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Plaintiff is who?

Plaintiff is who?


School: University of Mississippi
Department: Journalism and Mass Communications
Course: Communications Law
Professor: Charles mitchell
Term: Fall 2016
Tags: Communications and Law
Cost: 50
Name: JOUR371 Quiz 2 Study Guide
Description: These notes cover all of chapters 4, 5, and 6 - all about libel, defamation, and their defenses.
Uploaded: 02/22/2017
8 Pages 7 Views 5 Unlocks

JOUR371 CHAPTER 4, 5, 6 Mitchell Exam 1 Study Guide 

Plaintiff is who?

CHAPTER 4 & 5: LIBEL AND DEFAMATION • Plaintiff – complainant; term used to describe a party who initiates  a court action in order to seek a legal remedy; opposite of a  defendant

• Tort – Greek word for “wrong”; a civil wrong or wrongful act,  whether intentional or accidental, from which damage occurs to  another

o In some jurisdictions, like California for example, even verbally  threatening to sue/intimidate someone else’s freedom of  expression is considered a tort

o In Mississippi, the malicious use of civil prosecution says that  – if someone tries to sue you in court, but their case is not  backed with evidence of your wrongdoing, then you can turn  around and sue them for intimidating your freedom of  expression

• Libel – the written or broadcast form of defamation; a tort making  a person or entity (like a newspaper, magazine or political  organization) open to a lawsuit for damages by the person who can  prove the statement about him/her was a lie; falls under common law (but has variations between states)

What is Tort

o Slander – the oral form of a libel  

o Civil libel – when the injured party is seeking money to  compensate for the damages of another (this is the type of  libel we’ll focus on)

▪ Types of Civil Libels –

• Libel Per Se – means “by itself” or “on the face of  it”; type of libel that is obviously damaging to a  person/entity’s reputation; the entity libeled in this  manner does not have to prove that they suffered  damage to their reputations, monetary loss or  other injuries; this type of libel requires no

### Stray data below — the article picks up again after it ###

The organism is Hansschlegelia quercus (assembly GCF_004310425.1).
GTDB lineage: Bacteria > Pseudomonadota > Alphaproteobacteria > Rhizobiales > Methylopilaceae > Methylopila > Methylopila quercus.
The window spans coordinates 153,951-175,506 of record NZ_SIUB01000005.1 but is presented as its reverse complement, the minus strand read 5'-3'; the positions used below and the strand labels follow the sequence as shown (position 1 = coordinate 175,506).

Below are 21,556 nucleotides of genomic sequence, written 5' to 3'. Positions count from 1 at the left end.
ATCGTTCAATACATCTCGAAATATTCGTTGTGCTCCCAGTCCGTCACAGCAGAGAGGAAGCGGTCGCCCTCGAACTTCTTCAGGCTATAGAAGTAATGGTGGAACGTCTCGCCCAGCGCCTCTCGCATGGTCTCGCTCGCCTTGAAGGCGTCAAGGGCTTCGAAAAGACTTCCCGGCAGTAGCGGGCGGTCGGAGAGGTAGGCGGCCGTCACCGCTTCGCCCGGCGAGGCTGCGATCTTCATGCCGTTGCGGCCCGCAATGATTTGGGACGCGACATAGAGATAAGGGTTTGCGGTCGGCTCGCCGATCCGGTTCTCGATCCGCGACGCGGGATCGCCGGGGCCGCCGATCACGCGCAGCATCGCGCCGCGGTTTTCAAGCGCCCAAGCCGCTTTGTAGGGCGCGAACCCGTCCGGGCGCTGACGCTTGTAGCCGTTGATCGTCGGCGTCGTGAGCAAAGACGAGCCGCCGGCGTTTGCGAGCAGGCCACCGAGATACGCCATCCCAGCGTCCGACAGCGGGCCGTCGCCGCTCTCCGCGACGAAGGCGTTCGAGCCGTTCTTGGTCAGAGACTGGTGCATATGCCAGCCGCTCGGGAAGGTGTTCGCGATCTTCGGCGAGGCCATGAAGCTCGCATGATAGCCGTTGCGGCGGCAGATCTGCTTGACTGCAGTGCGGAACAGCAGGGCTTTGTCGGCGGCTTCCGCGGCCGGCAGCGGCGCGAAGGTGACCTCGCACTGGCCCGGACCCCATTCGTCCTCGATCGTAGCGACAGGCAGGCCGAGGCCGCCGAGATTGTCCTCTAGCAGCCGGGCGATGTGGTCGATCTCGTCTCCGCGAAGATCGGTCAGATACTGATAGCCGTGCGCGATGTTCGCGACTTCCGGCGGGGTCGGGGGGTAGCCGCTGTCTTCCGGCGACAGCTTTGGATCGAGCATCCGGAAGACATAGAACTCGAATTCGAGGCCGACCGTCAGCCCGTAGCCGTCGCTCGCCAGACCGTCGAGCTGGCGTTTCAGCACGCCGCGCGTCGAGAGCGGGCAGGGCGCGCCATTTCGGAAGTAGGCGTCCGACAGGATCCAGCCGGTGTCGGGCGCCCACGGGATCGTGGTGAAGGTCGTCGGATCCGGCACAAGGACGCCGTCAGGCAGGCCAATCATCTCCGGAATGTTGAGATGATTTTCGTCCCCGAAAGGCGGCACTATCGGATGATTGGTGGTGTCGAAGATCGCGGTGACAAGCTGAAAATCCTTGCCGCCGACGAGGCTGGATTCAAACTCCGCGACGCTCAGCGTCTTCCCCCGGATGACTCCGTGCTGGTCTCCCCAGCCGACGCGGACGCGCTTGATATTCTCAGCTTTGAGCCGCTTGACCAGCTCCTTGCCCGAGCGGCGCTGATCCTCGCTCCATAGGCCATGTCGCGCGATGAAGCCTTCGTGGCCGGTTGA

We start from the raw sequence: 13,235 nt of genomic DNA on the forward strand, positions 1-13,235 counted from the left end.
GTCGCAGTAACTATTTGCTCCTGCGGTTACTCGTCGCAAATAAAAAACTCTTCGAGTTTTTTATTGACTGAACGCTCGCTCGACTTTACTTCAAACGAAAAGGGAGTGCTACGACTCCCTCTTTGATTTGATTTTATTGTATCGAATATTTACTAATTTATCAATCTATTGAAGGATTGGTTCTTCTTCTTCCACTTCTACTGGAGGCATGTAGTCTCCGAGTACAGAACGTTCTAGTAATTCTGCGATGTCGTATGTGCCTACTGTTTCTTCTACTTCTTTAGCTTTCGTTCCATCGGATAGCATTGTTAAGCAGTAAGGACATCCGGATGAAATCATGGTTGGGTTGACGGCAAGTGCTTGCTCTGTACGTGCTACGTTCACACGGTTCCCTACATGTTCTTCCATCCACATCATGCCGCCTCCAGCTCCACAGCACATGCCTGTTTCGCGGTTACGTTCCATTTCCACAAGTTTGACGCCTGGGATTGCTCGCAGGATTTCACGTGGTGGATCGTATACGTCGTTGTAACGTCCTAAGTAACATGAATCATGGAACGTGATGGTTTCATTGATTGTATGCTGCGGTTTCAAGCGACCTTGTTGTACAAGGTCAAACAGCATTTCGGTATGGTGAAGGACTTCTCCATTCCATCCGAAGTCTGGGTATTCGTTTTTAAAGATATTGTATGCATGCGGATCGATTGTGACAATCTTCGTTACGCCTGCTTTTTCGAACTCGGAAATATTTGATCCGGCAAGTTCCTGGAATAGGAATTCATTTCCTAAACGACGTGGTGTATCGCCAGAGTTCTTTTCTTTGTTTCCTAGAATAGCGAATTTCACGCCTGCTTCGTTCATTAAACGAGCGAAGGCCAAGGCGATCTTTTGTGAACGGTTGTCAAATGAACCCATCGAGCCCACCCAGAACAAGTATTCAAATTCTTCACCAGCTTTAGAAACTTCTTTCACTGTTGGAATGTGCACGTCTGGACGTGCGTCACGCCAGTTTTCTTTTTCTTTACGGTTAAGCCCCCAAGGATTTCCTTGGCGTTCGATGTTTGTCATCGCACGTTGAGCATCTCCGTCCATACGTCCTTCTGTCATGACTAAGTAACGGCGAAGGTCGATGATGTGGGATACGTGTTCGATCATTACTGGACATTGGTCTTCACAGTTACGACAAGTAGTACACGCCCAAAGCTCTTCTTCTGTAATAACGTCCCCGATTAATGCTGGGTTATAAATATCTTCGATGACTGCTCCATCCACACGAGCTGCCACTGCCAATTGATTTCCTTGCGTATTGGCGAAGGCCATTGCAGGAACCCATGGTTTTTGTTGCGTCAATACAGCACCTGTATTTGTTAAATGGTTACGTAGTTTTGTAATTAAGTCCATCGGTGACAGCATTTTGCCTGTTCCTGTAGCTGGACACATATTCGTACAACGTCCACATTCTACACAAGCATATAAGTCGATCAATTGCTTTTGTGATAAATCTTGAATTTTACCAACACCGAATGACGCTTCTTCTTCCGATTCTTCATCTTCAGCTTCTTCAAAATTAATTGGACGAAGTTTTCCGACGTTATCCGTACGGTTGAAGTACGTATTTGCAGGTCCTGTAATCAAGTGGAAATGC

witnesses in court; for example, if you say,  

“Attorney Peter has no license to practice law”, the  attorney could easily prove this to be a false  

statement and can therefore press charges against  the speaker

• Libel Per Quod – means “hidden”; the false  statement is not inherently defamatory and has to  be evaluated in the context of additional facts;  damage must be proven; this type of libel requires  a witness to testify and say that the statement was  understood and the reputation of the plaintiff was  damaged; for example, if someone says “that  NASCAR driver put nitrogen in his tires” and the  listener doesn’t know whether or not that is against  the rules, this is libel per quod against the speaker

What is Libel?

Don't forget about the age old question of cs 2150 uva

▪ Social media created a world where libel (falsity) is faster,  easier and often anonymous; pre-internet rules still apply  (for the most part), but it is certainly more challenging to  establish

• The Communications Decency Act of 1996 (CDA) – states that a provider of an interactive computer  service (like social media platforms) shall NOT be  treated as the publisher or speaker of any  

information provided by another information

content provider; only the individuals posting within  the platforms can be accused of libel

• In other words, you create, you own.  

o Elements of a libel:

▪ Published – spoken, written, or placed where others may  see or hear; communicated; there is no specific number  of people who must see or hear it, but it must be more  than just the plaintiff

• If you text someone and call them a liar, it’s not a  libel, because it was not published; if you posted  something like that on Facebook, it IS a libel  

because it has been published.

• Republishers – when someone reiterates false  information; anyone who had a choice or control  over whether to repeat the content/message; this  is also considered a libel We also discuss several other topics like cs 3341 utd

o Republishers vs. Vendors – Vendors are those  who merely distribute (like the Postal Service,  If you want to learn more check out gsu cis

or a bookstore); they are not responsible for  

and have no authority over the contents that  

are passed along and therefore are not liable  

for a libel.

▪ False statement of fact –

• Fact – an objectively provable event or occurrence;  if it can’t be proven, it isn’t a fact

• Different from expressing an opinion; if you say “I  think Trump is a lousy president” this is pure  If you want to learn more check out ltns

opinion (“value judgment”) and is therefore  

protected by the First Amendment

• “Trump stole from the charity fund” is a statement  of fact, and if it is untrue, then it is considered  

defamatory and punishable

• “I think Trump is a lousy president because he stole  from the charity fund” is a mixture of opinion and  fact and IS still defamatory and punishable

• Who proves the facts? – If a plaintiff sues and says,  “that’s not true” then it is the burden of the  

defendant to prove the truth.

▪ Defamatory – a defamatory statement with the nature of  lowering the esteem of a person or entity, in other  words, making people think less of a person or entity;  in terms of journalism, the omission of critical  information that a person stated that alters how  people perceive the speaker is considered defamation

• Example: NY Times vs. Sullivan – L.B. Sullivan  (plaintiff) was the police commissioner of  

Montgomery, AL and the NY Times (defendant) was  paid to print an ad accusing Alabama officials of  being unjust; as a result, the plaintiff had to prove  that the statement resulted in actual malice,